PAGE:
Academic journal article Journal of Comparative Research in Anthropology and Sociology

Vocabularies of Happiness

Academic journal article Journal of Comparative Research in Anthropology and Sociology

Vocabularies of Happiness

Article excerpt

Abstract

This paper seeks to explore through interviews the vocabularies of happiness that interviewees invoke in face-to-face interactions to account for their happiness or lack thereof and, especially, for the (un)happiness of others. In other words, how do respondents present their own or others' happiness - be they close or distant acquaintances, or people in general, in an interview conversation? Also, what understanding of others do these accounts make visible? This work embraces a discursive psychological (DP) perspective, focusing on how different versions of happiness are being put together by respondents presenting themselves as competent and credible individuals, while at the same time positioning themselves in a moral order of happiness.

Keywords

Happiness, discourse analysis, discursive psychology, vocabularies of motive

Introduction

The paper's aim is to explore the variety of vocabularies that interviewees use to talk about their happiness and, especially, the happiness or unhappiness of others. In other words, how do respondents know other people as being happy or unhappy, and what traits, situations or actions are invoked as signs of happiness?

This paper embraces a discursive perspective, looking at how, through descriptions of one's own or others (un)happiness, speakers position themselves and manage issues such as agency and accountability. In this understanding, the accounts are not an expression of a fixed construction in the minds of individuals, but a culturally available resource on which individuals can draw to build different versions of the world and to achieve interactional goals such as undermining alternative or counter versions and managing blame and responsibility (Potter and Wetherell, 1987; Potter and Edwards, 2001, 2005, Potter and Hepburn, 2008). Thus, drawing on Mills' concept of vocabularies of motives (Mills, 1940), the accounts of happiness can be seen as vocabularies of happiness that make appeal, in a discussion with one or more interlocutors, to personal or assumedly shared common knowledge about what it means and what it takes to be happy.

Vocabularies of motives and common knowledge

From a discursive and broader constructionist approach, the social world is constructed and reproduced in and through discourse (Potter, 1996). According to Nikander (2006), what different discursive approaches having common is "a strong social constructionist epistemologythe idea of language as much more than a mere mirror of the world and phenomena 'out-there', and the conviction that discourse is of central importance in constructing the ideas, social processes, and phenomena that make up our social world" (Nikander, 2006:1)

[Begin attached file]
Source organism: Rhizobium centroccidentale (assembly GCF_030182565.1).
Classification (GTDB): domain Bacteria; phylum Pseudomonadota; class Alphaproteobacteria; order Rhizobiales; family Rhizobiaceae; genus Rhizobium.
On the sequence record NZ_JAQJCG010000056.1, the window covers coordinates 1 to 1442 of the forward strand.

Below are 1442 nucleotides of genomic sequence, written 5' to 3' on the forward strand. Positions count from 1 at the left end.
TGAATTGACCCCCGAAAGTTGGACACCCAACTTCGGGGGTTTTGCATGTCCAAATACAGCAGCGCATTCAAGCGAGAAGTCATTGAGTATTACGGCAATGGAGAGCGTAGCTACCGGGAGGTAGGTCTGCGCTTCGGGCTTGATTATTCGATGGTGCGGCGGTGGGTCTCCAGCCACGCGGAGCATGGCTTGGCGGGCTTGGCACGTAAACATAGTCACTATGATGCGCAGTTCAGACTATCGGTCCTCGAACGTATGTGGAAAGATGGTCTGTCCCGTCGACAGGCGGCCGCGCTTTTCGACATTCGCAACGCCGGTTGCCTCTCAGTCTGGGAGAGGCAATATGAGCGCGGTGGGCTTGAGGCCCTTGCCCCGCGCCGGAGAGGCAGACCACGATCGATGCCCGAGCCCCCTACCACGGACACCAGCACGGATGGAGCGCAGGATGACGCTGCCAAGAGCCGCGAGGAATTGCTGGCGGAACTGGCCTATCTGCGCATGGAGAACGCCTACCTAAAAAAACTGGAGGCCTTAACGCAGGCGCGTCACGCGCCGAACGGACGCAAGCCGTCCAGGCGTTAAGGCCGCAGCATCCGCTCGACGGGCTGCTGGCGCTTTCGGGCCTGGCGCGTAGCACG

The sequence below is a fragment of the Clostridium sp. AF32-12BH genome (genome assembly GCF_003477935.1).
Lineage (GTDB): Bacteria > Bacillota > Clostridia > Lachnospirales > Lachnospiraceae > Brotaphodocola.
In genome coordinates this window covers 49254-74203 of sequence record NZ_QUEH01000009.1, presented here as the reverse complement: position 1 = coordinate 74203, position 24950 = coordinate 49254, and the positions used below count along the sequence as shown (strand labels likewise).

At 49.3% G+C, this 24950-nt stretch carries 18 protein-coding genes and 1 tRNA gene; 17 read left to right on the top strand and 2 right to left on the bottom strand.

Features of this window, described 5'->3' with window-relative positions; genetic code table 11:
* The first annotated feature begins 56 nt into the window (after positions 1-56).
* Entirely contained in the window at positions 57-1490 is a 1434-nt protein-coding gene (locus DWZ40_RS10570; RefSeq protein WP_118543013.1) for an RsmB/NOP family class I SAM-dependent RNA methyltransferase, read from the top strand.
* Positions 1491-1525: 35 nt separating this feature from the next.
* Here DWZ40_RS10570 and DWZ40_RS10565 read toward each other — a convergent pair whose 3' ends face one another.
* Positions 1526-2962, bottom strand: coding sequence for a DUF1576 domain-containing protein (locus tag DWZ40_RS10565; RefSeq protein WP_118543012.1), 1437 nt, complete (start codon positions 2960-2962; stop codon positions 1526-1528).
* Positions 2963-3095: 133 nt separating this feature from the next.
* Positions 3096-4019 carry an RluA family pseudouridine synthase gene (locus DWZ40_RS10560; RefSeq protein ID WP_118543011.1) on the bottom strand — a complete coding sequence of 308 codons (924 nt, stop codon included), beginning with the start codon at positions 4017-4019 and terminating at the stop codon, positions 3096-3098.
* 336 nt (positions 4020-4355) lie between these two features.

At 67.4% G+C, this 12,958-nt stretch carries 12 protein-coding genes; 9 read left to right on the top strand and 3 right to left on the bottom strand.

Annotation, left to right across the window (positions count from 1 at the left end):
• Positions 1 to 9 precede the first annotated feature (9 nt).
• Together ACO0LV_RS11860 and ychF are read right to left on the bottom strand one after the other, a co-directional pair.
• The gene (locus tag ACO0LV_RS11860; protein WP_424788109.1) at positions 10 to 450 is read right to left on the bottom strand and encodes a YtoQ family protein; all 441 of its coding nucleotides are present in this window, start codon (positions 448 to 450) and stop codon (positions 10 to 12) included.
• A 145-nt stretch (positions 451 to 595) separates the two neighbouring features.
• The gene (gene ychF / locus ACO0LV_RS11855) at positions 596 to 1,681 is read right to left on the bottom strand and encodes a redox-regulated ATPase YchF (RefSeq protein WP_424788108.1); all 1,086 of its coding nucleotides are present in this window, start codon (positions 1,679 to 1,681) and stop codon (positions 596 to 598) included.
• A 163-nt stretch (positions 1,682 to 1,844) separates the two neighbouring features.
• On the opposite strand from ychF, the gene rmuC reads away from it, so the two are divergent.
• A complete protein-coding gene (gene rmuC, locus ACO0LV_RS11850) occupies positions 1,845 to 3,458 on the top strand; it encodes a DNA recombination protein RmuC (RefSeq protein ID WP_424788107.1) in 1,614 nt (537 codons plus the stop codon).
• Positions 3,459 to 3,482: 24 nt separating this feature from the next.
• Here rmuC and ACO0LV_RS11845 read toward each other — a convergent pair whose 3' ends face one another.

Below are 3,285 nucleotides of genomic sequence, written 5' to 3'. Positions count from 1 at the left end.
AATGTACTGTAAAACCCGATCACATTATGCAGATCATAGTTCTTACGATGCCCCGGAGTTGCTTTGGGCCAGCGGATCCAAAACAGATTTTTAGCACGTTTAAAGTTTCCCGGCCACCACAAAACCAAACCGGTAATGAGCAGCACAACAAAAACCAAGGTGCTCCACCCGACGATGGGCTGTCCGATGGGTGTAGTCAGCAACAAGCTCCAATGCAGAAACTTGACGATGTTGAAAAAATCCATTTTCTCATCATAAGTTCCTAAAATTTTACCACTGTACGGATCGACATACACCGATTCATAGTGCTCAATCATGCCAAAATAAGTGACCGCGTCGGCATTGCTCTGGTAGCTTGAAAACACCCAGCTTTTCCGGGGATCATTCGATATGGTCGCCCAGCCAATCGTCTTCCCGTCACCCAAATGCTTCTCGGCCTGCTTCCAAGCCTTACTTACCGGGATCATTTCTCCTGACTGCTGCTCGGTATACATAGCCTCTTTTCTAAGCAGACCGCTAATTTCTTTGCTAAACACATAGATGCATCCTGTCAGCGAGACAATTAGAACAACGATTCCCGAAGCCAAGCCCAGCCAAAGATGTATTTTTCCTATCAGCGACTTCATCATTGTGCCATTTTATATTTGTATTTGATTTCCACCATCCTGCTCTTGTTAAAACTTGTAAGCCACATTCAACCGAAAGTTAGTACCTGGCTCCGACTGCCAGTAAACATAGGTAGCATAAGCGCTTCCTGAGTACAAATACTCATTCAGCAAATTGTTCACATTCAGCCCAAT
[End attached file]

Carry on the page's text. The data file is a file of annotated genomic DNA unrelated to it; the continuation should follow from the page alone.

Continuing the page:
Therefore, the discursive perspective states that accounts understood as "forms of talk that provide descriptions, explanations or justifications of activities, people, events and so forth" (Housley & Fitzgerald, 2008: 242) does not reflect reality, but constitutes the reality-at-hand, whose version is formulated in accordance with interactional stakes such as self-positioning. As skilled negotiators of reality (Potter and Wetherell 1987:43), individuals use what they say to propose and, in turn, to undermine accounts constituting reality-in-the-making. In other words, individuals are seen as competent cultural members who have specific interactional purposes. What is said varies depending on the task-at-hand and while "the meaning changes as expressed, moment by moment changes the lived reality" (Rogers, 2003:209).

Following this line of thought, Potter and Hepburn (2008) propose an approach to common sense knowledge by focusing attention on how different rhetorical moves are made to confirm or refute knowledge claims (Potter and Hepburn, 2008:22). Likewise, Edwards (1999) redefines the notion of common knowledge, rejecting the idea that there is a consensus regarding mental representations. Consensus is something that is done, displayed, and invoked, while being open to reformulation and challenged in and through discourse (Edwards, 1999, as cited in Potter and Hepburn, 2008:23). …

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